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The plan that will boost rugby in the Pacific

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16th October, 2019

This week, New Zealand Rugby chairman Brent Impey spoke with Radio New Zealand about the performances of Fiji, Samoa and Tonga at this year’s World Cup.

Impey is of the opinion that these countries would have been stronger had players such as Charles Piutau and Steven Luatua had been allowed to play for their country of origin despite having previously represented New Zealand in multiple Test matches.

I agree with this idea. Other than the fact that I’m guessing he meant heritage rather than origin, the concept is clearly sensible and is the general way of thinking around the world. Players should be allowed to represent a tier-two nation in line with their heritage even if they have already represented a tier-one nation. A mandatory stand down period should be in place – at least two full years – and this arrangement should simply be a one-way relationship.

No player should be able to flip-flop between tier-one and tier-two countries on a whim, and a player should not be allowed to represent a country, like Tonga, and then go on to pull on a France shirt, for example.

So that is where myself and Impey agree.

Where Impey diverges in to the ludicrous is when he begins to suggest that the rest of the world – primarily those in the northern hemisphere – hold players ransom from representing their country on the international stage.

I am not naive enough to think that this does not happen. It clearly does and you just have to look to the French leagues to see a number of players who have been unavailable to represent one of the Pacific Island nations in the World Cup.

Ray Niuia of Samoa runs the ball

(Photo by Jason McCawley/Getty Images)

But to suggest that it is a tactical ploy by the Northern Hemisphere unions is, frankly, ridiculous. He should consider the fact that clubs in England and France – the two leagues most flush with cash – are in no way owned by their respective unions. Bath Rugby, for example, could pick a full team of players from Latvia if they so wished and there couldn’t be any punishment dealt to them. Bonus money would be withheld but there are alternative ways to reclaim this.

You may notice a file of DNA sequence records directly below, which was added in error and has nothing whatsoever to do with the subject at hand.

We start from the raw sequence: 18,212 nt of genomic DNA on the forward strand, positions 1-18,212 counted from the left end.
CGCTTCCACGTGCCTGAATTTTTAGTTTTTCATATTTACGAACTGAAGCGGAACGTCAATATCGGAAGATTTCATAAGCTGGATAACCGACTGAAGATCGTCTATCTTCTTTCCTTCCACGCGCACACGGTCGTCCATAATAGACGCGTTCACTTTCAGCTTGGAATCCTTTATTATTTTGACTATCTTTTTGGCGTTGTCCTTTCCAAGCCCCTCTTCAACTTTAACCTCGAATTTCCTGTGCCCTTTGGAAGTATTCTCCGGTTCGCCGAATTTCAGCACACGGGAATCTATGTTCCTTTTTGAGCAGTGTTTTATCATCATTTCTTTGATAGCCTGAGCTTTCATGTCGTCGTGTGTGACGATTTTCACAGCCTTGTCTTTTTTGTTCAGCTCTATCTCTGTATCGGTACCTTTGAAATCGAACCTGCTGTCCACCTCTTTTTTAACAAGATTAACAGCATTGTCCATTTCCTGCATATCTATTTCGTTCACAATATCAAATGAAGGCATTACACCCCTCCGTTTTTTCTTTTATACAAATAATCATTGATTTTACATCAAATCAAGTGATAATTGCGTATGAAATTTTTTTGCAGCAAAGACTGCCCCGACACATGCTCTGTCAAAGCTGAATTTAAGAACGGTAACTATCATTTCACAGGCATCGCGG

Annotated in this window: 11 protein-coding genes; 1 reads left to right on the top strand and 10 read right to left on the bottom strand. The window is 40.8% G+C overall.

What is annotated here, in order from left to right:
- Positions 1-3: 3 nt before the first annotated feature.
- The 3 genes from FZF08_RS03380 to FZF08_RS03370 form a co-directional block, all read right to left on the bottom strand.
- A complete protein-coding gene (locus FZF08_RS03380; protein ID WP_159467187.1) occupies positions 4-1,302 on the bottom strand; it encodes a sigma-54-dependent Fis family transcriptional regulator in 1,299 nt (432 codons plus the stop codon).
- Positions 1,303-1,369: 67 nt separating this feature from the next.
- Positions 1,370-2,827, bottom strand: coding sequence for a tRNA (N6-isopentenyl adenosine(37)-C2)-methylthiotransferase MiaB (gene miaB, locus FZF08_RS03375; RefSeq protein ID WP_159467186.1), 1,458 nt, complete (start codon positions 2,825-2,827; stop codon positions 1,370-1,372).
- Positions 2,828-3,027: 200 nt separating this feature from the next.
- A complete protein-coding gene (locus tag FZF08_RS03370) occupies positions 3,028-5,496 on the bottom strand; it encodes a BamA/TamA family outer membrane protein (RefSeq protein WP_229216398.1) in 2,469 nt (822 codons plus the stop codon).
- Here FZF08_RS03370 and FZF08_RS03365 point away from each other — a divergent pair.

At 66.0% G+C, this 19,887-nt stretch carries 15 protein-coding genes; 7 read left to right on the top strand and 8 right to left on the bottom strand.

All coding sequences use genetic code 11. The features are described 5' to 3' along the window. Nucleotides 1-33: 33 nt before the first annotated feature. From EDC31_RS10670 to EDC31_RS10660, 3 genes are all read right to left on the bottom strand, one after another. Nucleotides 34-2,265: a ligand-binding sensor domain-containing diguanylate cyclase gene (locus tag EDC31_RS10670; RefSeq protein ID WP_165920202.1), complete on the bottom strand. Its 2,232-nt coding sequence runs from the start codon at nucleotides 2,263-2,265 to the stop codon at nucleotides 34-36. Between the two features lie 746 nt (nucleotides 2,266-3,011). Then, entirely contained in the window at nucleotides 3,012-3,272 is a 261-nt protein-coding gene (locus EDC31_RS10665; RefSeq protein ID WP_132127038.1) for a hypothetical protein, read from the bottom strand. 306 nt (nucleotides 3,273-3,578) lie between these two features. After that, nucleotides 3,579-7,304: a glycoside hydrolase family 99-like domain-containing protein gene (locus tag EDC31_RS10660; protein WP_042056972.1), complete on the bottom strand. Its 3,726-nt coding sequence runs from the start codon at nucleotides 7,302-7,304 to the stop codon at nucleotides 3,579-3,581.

The Nations League idea that was put forward earlier this year was being championed, particularly by NZR, as the beacon of hope to save rugby across the globe. It was supposed to provide those developing nations with a chance to play tier-one countries and benefit from some much-needed funds. But that’s not strictly true, is it?

Funds would have been evenly distributed, yes, but if I was in charge of Wales, Ireland, Scotland or England then I would argue that it actually punishes those countries that built stadia to become a country’s home of rugby, which has then generated increased revenue.

In New Zealand, for example, All Blacks Tests are scattered across the country, meaning that multiple high quality stadia need to be maintained simultaneously, increasing expenditure. The case is different for both South Africa and Australia given the sheer size of the respective countries so this does not apply.

Another issue I have is that New Zealand don’t exactly travel to play against tier-two nations. Yes, they hosted Tonga prior to the World Cup, they have played in the USA and the occasional Super Rugby match is played in Samoa, but how often have they toured Georgia, Romania or Italy? Do they host these nations in June and July? Have they looked to tour the Americas with games against USA, Canada, Uruguay and Chile? Didn’t think so.

The NZ Maori have but they don’t quite have the same pulling power, despite NZR’s claims.


The solution for the global game is for World Rugby to make games against tier-two nations mandatory during each international window. For example if England are coming to Australia for a series, then they must also play Samoa in at least one game. When New Zealand travel north in November they must play against Spain. Not in Spain, but against them.

Playing in a country is not the same as playing against that country. And seeing as NZR are so virtuous, they should have no complaints with the finances of this plan.

In addition, the number of international games should be limited to strictly being within the given windows. No extra games for England, Wales or New Zealand in November as a bonus. No extra match played in Japan to vacuum up some yen. This would then mean that countries have to take the matches against the tier-two nations seriously as they would know that they have limited game time in each World Cup cycle.

All Blacks star Sevu Reece.

(Photo by Phil Walter/Getty Images)

The third change is domestic. The inclusion of a Pacific Island nation in Super Rugby, privately funded or not, is a must. Tongan and Samoan teams should be included in the NPC in the same way that the Drua have within the NRC. And NZR should not threaten players with withdrawing Super Rugby contracts should a player choose to represent their country of origin or heritage. Sevu Reece, please stand.

It may not be the best solution. It is better than the current situation, and it is also better than New Zealand Rugby pointing the finger at the rest of the world, blaming them for not developing at a faster rate. Rugby union is a small sport. We love it and we want it to grow but this will take time.

So, New Zealand Rugby. Are you willing to help us, or hinder us?